By Charlie Vázquez
April 1, 2016
This slim and mean volume of punk memoir brought me back to my years on the West Coast, when I befriended filmmakers and musicians from the Bay Area punk scene who’d moved to Portland in 1989, where I was living at the time. They introduced me to the smoldering punk underground that was thriving in San Francisco when they moved back not too long afterward, as Operation Desert Storm terrorized the networks and protests of No Blood for Oil! filled Portland’s streets and avenues.
Xicana-identified musician Michelle Cruz González joined Spitboy at around that time, an all-female punk group committed to confronting the rampant misogyny plaguing the underground and society in general. González takes us back to that exciting development through compelling storytelling, making it clear that her bandmates originated from more privileged backgrounds, what would be a constant source of tension within the group—an invisible and turbulent fault line that fueled their music.
González revisits the various factions of the punk rock scene of those years, sects divided by aesthetic, faction and sound, when punks would connect to others based on patches they’d pin or sew onto their clothes or where they bought their records; who they listened to and where they hung out when real-time triumphed, before Wi-fi and smartphones. Her story’s central tension is driven by her being Latina in a mostly white male underground, where equality was often trespassed.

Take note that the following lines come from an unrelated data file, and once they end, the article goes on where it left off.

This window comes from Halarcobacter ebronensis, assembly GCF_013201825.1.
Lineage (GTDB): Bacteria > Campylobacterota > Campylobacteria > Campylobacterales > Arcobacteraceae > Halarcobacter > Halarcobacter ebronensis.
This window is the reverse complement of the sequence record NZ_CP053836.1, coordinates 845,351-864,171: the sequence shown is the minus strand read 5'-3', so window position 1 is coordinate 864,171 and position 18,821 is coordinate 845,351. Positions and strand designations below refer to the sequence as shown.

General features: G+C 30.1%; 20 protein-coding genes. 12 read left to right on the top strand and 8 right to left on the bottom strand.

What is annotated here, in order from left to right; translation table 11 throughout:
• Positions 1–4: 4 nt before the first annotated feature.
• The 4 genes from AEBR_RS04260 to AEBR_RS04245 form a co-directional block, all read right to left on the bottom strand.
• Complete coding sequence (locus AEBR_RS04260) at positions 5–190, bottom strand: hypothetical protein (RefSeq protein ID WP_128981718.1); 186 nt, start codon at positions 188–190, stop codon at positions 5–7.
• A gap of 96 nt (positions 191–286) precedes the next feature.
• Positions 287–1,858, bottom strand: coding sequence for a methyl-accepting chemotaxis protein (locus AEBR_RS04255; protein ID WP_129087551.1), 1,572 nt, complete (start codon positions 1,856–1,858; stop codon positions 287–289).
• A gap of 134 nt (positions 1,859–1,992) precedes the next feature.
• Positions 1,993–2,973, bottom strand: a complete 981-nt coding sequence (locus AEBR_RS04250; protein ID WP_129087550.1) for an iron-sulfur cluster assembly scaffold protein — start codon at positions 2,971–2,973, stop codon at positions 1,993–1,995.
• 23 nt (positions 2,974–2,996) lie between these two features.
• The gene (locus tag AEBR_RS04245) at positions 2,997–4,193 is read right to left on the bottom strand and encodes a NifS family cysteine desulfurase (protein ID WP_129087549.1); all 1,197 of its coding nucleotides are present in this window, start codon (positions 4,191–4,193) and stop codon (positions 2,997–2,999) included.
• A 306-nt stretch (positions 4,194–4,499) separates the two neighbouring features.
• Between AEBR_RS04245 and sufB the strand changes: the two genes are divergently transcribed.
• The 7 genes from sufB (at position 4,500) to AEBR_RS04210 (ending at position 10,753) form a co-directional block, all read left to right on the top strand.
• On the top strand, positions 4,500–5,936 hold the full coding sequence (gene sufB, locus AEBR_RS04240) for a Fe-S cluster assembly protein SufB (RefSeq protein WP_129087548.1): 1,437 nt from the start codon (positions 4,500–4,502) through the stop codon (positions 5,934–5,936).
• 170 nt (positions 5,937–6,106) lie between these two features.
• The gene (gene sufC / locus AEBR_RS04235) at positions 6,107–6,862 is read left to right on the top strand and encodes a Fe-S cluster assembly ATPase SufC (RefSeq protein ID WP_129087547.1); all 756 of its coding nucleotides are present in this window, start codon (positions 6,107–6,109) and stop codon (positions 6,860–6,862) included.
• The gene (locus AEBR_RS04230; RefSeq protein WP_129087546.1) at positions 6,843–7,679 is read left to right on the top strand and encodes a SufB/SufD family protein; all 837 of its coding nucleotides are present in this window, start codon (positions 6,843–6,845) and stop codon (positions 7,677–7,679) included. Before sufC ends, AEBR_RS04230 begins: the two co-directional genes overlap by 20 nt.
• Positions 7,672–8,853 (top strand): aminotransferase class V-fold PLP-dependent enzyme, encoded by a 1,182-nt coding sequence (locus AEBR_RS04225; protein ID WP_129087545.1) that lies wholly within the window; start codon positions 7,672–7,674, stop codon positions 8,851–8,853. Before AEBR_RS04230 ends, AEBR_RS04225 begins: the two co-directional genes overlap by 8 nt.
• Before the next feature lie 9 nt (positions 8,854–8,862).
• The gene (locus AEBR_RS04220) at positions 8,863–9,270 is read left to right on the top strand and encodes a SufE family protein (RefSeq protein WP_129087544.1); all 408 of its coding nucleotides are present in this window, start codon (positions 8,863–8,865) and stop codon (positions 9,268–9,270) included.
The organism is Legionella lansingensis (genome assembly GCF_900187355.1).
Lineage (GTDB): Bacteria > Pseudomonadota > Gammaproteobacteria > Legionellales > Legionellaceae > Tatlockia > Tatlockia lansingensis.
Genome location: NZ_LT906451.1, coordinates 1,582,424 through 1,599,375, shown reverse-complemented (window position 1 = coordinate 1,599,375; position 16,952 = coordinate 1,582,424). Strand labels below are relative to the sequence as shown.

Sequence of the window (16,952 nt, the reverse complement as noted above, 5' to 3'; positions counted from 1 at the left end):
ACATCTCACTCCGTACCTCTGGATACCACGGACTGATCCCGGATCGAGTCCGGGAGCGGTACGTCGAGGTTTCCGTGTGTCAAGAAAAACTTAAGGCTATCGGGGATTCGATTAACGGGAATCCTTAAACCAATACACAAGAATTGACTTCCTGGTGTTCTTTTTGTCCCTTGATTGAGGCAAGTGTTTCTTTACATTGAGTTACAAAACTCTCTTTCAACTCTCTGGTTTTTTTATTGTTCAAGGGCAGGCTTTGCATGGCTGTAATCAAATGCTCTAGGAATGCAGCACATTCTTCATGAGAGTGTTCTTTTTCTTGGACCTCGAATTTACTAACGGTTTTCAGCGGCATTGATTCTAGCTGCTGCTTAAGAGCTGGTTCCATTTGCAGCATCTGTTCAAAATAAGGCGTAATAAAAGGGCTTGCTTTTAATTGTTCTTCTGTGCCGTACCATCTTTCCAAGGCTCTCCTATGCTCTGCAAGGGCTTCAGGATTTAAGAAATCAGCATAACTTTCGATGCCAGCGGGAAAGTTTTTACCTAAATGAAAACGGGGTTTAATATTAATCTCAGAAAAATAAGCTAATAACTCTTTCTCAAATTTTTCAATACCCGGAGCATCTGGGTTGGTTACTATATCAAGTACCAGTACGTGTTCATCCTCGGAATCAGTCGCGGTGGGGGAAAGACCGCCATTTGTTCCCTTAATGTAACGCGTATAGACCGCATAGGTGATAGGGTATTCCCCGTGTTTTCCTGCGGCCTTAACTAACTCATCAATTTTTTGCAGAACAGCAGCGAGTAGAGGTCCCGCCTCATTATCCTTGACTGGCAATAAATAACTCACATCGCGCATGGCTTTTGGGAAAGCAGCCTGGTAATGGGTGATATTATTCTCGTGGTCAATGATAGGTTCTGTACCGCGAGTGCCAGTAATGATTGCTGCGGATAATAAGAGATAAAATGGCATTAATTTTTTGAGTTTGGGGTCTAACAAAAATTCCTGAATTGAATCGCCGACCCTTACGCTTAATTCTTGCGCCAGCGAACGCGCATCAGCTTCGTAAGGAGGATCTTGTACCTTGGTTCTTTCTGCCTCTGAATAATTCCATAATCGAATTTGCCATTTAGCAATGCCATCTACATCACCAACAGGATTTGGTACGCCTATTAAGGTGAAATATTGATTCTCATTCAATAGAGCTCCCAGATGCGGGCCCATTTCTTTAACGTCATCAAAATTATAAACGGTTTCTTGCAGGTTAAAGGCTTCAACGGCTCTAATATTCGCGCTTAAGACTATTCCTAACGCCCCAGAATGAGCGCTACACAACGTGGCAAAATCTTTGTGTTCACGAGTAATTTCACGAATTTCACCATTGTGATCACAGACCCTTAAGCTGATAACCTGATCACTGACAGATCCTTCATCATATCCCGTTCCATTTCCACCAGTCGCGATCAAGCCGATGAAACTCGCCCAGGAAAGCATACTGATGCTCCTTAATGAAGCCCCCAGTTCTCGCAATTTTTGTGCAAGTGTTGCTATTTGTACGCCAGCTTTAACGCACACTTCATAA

I identified with this tale for two reasons: as the grandson and son of struggling Puerto Ricans and Cubans, and for not fitting in anywhere as a bicultural artist who championed experience over the mundane. I also dove headfirst into the underground of those years—as a musician and then as a writer—to seek liberation from the patriarchal strictures that denied me equality and respect as a queer, working-class artist from the Bronx, floating through the music underground as she did.
Spitboy would tour the world and meet many of their heroes; falling in and out of love while losing and gaining new members as they did. González’s raw and unfiltered writing reads with the adrenaline of those times—in your face whether you like it or not. Included in these pages are the moments when Kurt Cobain’s suicide broke the airwaves, when punks realized they were growing up and away from an underground slipping quickly toward the Lollapalooza mainstream.
González’s story is about challenging your obstacles however possible, in tough times before political correctness and policing of speech; when four angry young women came together to play as loud and as nasty as the boys did—who refused Riot Grrrl status and segregation of the genders at their shows. The Spitboy Rule follows the difficult and courageous journey of a young woman who wasn’t afraid to venture into a mostly white underground scene, to hold mirrors up to the faces of her worst critics.
Author Charlie Vázquez is a founding member of Latino Rebels and the director of the Bronx Writers Center. You can follow him @charlievazquez.